Therefore, by calling forth a special investigation, to hold a public hearing to review the process of establishing Domiciles within the state, as well as reviewing the process of which the South Dakota Secretary of State utilizes, to oversee and govern over our master voter registration rolls, defending and protecting our free and fair elections within the state, from those Americans of whom may try to manipulate, causing fraud or abuse to occur, let alone protecting us from election schemes, allowing our representatives to review all protected documents and information within executive session, thus providing to us a report of their findings.


To be considered a qualified voter in the State of South Dakota, one must understand what places your person, your property, your land fully within the jurisdiction of the State, all of which does not mean you have to reside within the state at all. 
The South Dakota State Constitution defines "Sovereignty" as such...
"The sovereignty and jurisdiction of this state extend to all territory within its established boundaries except as to such places wherein jurisdiction is expressly ceded to the United States by the State Constitution, or wherein jurisdiction has been heretofore or may be hereafter ceded to the United States, with the consent of the people of this state, expressed by their Legislature and the consent of the United States." - Article 1 Section 1

Everything within the borders of South Dakota, from lands, real or tangible properties, to your vehicle, to your person, to your children, to all your daily commercial activity, falls under the jurisdiction of the "State" upon submitting to the state "your birthright nationalism".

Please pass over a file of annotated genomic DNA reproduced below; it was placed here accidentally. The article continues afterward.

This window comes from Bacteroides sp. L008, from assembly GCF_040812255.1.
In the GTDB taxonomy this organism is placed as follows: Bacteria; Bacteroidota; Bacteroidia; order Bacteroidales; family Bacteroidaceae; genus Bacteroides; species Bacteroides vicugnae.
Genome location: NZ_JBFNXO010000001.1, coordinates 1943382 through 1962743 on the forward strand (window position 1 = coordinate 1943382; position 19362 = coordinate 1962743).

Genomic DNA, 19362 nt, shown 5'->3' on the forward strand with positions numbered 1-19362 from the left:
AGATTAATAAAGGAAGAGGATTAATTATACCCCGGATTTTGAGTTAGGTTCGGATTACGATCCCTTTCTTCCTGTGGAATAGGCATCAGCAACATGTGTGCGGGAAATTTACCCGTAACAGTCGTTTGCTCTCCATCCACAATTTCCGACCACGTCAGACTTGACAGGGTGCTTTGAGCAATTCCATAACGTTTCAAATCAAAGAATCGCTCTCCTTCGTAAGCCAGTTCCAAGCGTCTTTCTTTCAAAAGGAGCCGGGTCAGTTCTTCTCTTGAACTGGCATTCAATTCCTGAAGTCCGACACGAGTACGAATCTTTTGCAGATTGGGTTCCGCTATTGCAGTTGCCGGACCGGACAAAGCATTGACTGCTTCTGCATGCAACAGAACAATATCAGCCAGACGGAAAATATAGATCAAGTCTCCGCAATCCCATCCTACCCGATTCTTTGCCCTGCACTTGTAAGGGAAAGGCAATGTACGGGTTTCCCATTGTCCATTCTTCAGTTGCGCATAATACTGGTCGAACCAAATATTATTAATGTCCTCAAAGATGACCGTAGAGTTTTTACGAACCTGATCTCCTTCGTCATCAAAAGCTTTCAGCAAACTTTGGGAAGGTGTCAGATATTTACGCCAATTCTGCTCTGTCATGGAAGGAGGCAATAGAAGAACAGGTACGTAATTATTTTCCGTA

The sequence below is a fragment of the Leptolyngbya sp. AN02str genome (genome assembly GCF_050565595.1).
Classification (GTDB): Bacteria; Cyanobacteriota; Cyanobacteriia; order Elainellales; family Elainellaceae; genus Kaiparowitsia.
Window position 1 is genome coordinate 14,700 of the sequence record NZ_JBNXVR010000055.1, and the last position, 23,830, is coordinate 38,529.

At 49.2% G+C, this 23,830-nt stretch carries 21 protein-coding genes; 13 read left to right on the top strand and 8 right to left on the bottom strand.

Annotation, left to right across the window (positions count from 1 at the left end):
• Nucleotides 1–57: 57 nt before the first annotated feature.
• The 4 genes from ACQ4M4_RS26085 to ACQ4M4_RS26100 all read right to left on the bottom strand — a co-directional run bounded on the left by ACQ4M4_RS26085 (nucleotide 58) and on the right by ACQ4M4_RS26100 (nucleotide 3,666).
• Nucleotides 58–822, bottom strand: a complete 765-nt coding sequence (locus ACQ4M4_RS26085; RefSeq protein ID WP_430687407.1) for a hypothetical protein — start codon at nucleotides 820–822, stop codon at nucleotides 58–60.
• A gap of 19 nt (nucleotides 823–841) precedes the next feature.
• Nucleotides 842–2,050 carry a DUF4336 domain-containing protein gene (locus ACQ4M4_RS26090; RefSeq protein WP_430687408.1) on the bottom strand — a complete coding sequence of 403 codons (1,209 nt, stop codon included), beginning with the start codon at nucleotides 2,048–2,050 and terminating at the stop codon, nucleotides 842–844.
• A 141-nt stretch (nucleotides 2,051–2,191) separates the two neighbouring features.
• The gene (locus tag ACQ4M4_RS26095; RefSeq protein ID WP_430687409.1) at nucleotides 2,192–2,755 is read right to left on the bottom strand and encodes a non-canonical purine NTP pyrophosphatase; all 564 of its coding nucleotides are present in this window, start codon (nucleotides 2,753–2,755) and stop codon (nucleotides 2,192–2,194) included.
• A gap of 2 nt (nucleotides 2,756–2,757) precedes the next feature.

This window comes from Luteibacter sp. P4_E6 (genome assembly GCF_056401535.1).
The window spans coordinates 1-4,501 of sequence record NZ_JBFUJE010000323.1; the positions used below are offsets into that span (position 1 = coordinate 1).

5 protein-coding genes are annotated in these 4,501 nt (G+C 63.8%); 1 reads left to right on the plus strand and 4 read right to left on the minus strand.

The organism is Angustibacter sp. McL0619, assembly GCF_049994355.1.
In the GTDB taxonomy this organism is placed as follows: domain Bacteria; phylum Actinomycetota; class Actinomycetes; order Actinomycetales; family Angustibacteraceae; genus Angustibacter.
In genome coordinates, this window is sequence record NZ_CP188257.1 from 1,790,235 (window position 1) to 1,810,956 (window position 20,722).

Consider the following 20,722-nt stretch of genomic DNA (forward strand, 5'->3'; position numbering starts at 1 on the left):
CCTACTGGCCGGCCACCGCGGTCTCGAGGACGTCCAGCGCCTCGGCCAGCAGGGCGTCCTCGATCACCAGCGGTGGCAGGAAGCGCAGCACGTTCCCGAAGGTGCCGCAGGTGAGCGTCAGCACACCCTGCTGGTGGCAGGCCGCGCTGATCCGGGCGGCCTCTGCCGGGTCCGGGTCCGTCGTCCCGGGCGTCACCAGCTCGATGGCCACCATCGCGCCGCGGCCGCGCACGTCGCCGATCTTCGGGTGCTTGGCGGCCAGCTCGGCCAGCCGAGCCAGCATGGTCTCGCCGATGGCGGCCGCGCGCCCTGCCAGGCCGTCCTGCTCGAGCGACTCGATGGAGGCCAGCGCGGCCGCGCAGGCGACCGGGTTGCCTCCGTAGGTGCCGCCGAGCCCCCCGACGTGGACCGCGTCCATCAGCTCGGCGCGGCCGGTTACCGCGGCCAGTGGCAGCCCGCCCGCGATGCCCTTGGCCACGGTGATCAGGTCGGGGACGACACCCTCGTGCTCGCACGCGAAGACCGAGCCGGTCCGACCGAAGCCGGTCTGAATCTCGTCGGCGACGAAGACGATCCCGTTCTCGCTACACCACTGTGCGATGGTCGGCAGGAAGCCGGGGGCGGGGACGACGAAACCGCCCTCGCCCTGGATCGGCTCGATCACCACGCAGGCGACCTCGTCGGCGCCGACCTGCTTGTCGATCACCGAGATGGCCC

Your domicile is well grounded within the "place of your birth", of which the hospital provides you a Birth Document, typically referred to as the "Certificate of Live Birth", this is the document of which your doctor provides your parents the day  you are born, it provides the names of your parents (mom and dad),  the Hospital, the Time, Place, and Manner of Your Birth, your name, hand prints, foot prints, etc. The hospital which is licensed to partake in commercial trade within the "State" you live in, submits that document to the Secretary of State to record your birth. It is kept in your State's vital records as your official "Place of Origin", the place of which you claim your "birthright" - your domicile.

According to the public laws of South Dakota - you are to submit your official person to the State  by your 18th Birthday of which you become a American Citizen of the State itself, the state then provides you "Birth Certificate" a legal document of which presents lawful evidence of your "citizenship" status as an American Citizen of the State of South Dakota.